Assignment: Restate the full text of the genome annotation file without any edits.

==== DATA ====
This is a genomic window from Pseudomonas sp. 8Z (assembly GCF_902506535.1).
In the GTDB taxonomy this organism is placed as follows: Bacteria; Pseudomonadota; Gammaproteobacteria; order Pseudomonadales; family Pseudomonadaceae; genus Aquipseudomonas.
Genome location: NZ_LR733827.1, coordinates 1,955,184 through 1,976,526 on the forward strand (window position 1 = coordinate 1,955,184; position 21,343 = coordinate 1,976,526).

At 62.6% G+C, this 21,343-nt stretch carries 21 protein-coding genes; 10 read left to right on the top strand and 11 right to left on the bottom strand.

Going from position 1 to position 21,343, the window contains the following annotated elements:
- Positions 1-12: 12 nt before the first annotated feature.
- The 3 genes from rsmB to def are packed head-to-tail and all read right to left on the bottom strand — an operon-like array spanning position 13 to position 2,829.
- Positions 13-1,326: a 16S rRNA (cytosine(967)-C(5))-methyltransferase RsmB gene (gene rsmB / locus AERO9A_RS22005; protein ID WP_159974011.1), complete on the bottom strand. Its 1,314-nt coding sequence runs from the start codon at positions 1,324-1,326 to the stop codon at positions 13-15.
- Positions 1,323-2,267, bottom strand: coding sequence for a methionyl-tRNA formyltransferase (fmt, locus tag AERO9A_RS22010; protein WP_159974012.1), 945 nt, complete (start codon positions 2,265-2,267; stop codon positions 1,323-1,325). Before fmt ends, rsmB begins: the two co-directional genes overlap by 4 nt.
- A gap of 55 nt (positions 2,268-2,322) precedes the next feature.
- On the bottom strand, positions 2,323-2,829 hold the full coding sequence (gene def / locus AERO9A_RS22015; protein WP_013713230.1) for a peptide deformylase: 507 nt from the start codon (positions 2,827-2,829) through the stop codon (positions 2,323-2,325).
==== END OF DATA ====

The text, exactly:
This is a genomic window from Pseudomonas sp. 8Z (assembly GCF_902506535.1).
In the GTDB taxonomy this organism is placed as follows: Bacteria; Pseudomonadota; Gammaproteobacteria; order Pseudomonadales; family Pseudomonadaceae; genus Aquipseudomonas.
Genome location: NZ_LR733827.1, coordinates 1,955,184 through 1,976,526 on the forward strand (window position 1 = coordinate 1,955,184; position 21,343 = coordinate 1,976,526).

At 62.6% G+C, this 21,343-nt stretch carries 21 protein-coding genes; 10 read left to right on the top strand and 11 right to left on the bottom strand.

Going from position 1 to position 21,343, the window contains the following annotated elements:
- Positions 1-12: 12 nt before the first annotated feature.
- The 3 genes from rsmB to def are packed head-to-tail and all read right to left on the bottom strand — an operon-like array spanning position 13 to position 2,829.
- Positions 13-1,326: a 16S rRNA (cytosine(967)-C(5))-methyltransferase RsmB gene (gene rsmB / locus AERO9A_RS22005; protein ID WP_159974011.1), complete on the bottom strand. Its 1,314-nt coding sequence runs from the start codon at positions 1,324-1,326 to the stop codon at positions 13-15.
- Positions 1,323-2,267, bottom strand: coding sequence for a methionyl-tRNA formyltransferase (fmt, locus tag AERO9A_RS22010; protein WP_159974012.1), 945 nt, complete (start codon positions 2,265-2,267; stop codon positions 1,323-1,325). Before fmt ends, rsmB begins: the two co-directional genes overlap by 4 nt.
- A gap of 55 nt (positions 2,268-2,322) precedes the next feature.
- On the bottom strand, positions 2,323-2,829 hold the full coding sequence (gene def / locus AERO9A_RS22015; protein WP_013713230.1) for a peptide deformylase: 507 nt from the start codon (positions 2,827-2,829) through the stop codon (positions 2,323-2,325).